Hidden geographies and digital humanities: analysing and visualising the literary corpus of Humphrey Llwyd

Catherine Porter*, Rebecca Milligan, Keith Lilley

*Corresponding author for this work

Research output: Contribution to journalArticlepeer-review


Digital technologies are rapidly altering the approaches used to analyse and visualise the content of early texts. This is especially evident in the growth and popularity of digital and spatial humanities projects exploring the geographies of historical and literary sources. Despite twenty-first century advances, this research has so far been limited by the common isolation and separation of different mediums of text which often form associated components of an overall narrative. This paper challenges this separation by offering a combined analysis and re-examination of the written and cartographic corpus of the Welsh antiquary, Humphrey Llwyd (c.1527-1568). Llwyd’s outputs are re-evaluated via an innovative fusion of previously disparate avenues of investigation commonly employed in the digital humanities, literary geography, the history of cartography and Geographic Information Systems (GIS). The analyses reveal that Llwyd’s written and visual chorography of early Britain and Wales contain hitherto ‘hidden’ geographies that Llwyd drew upon and divulges previously unknown connections between his different forms of chorography. The paper concludes with a recommendation that we think outside of our core skill-set and re-imagine our approach to textual research to provide a more complete and connected view of the layers of geography in early cultural texts.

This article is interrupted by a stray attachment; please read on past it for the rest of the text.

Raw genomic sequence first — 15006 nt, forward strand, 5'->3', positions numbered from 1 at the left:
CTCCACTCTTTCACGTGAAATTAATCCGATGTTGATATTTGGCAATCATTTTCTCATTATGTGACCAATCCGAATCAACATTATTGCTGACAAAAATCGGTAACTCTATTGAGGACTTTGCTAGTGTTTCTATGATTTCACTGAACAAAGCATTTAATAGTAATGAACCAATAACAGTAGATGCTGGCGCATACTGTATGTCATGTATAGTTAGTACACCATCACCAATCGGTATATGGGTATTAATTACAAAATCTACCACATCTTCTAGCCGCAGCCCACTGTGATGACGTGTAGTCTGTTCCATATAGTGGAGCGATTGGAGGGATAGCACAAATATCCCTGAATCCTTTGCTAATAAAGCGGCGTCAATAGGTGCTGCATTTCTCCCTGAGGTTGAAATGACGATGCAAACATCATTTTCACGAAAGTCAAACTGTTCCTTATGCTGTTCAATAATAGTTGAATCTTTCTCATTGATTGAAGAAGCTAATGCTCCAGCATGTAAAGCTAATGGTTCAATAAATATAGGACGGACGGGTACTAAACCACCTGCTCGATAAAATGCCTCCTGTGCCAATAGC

Original languageEnglish
Pages (from-to)96
Number of pages118
JournalLiterary Geographies
Issue number1
Publication statusPublished - 15 Jun 2020


  • Historical Geography
  • GIS
  • Chorography
  • Early Modern
  • Cartography
  • Humphrey Llwyd
  • Digital Humanities
  • History of cartography
  • Place names


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